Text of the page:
INDIANAPOLIS - Indianapolis Mayor Greg Ballard announced a plan to hire dozens of new police recruits to help combat crime across the city.
Fifty-eight recruits will take their oath of office next Monday. The Indianapolis Metropolitan Police Department will swear in another 22 recruits before the end of the year.
The men and women seeking a career in law enforcement are sorely needed. Never before has The Thin Blue Line been stretched so thin. Staffing levels on the police department have dropped below 1,500 -- the fewest number of officers on the street in the past seven years.
For the first time since the merger between the police and sheriff's departments, IMPD will hire a sizeable recruit class.
Of the 58 officers that will be sworn in next week, 47 are men and 11 are women. Officials said 28 percent of the class will be made up of African-Americans and 12 percent of the class will be made up of Hispanic recruits.
"We would like to have a department that somewhat represents the demographics and the makeup of the general public," IMPD recruiter Michael Wolley said.
For the first time in seven years, IMPD will experience some meaningful growth, but citizens won't notice any meaningful or immediate presence for at least 42 weeks, which is the time it takes to field-train the current class.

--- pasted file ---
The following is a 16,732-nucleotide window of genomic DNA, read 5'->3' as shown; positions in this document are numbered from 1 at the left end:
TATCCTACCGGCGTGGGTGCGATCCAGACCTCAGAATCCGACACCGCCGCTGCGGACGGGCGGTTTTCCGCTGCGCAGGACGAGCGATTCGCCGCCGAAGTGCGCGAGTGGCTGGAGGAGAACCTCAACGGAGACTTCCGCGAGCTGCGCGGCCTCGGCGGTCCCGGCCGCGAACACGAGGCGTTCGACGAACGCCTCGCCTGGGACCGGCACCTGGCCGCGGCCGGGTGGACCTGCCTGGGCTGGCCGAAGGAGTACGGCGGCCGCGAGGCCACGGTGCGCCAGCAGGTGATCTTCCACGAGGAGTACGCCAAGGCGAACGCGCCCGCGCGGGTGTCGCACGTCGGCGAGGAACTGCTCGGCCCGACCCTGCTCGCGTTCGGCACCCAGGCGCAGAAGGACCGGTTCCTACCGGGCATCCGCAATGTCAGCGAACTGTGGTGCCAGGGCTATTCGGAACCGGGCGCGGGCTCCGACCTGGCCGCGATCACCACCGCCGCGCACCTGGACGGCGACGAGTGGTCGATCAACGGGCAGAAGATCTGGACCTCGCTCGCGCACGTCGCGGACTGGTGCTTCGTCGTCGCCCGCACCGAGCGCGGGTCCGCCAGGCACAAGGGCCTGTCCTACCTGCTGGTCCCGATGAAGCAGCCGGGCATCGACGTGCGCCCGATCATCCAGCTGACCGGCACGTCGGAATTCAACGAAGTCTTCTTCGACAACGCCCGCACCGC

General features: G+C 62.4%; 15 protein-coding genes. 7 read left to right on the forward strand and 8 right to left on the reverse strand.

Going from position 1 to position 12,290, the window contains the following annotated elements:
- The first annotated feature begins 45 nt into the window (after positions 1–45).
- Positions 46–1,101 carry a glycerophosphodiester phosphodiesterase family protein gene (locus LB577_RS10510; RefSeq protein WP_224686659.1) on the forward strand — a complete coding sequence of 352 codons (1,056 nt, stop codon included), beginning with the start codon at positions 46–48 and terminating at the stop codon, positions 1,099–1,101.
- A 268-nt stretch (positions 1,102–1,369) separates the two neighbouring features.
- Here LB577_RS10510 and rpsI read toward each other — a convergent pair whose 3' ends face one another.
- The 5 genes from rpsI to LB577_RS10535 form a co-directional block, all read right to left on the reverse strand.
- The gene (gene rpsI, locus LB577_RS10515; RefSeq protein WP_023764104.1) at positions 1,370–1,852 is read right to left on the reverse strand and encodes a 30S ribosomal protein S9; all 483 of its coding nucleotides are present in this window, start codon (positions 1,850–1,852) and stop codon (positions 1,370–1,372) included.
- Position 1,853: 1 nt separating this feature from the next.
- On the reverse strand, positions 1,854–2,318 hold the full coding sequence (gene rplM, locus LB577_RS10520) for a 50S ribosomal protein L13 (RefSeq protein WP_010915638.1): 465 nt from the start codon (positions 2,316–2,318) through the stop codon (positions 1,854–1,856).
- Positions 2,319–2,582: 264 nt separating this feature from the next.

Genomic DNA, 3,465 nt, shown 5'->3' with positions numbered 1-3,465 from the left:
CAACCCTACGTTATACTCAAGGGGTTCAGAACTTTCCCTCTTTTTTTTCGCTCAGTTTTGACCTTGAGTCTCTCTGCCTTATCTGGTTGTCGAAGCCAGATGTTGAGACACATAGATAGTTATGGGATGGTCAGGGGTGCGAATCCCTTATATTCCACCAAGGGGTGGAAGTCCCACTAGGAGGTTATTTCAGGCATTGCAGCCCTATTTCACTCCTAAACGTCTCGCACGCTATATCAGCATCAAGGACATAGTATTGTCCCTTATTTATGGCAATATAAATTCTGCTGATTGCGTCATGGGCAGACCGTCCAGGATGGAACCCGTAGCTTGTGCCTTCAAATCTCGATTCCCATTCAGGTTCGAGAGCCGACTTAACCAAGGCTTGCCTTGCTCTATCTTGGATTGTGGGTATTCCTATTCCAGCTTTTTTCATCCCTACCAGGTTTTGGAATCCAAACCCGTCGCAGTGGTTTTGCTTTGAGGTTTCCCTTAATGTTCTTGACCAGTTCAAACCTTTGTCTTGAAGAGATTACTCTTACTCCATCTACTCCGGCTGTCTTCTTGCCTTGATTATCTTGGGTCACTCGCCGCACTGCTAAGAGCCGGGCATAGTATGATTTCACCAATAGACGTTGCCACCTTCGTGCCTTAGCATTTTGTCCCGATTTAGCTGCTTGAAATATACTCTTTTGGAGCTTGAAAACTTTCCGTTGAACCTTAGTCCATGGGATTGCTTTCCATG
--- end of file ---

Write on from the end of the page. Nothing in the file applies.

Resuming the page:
"I don't want everybody to think that is going to solve everything. Because we will always have social issues to deal with, but I think this is going to be a big shot in the arm for everybody," Ballard said.
The city has a plan to grow the police force, hiring 100 officers per year through the year 2018. That would increase staffing levels to 1,800 officers -- which police commanders say would give them enough officers to adequately staff all branches of the department.
"We need to keep moving. Because it doesn't eliminate the fact that you have attrition annually of about 42 officers. And you need to keep pace with that in addition to adding more officers each year," City-County Councillor Mary Moriarty Adams said.
The city will pay for the 80 officers hired this year through a combination of savings and a shift in spending priorities.
Maintaining staffing levels after 2018 will likely include a combination of tax increases and federal grants.
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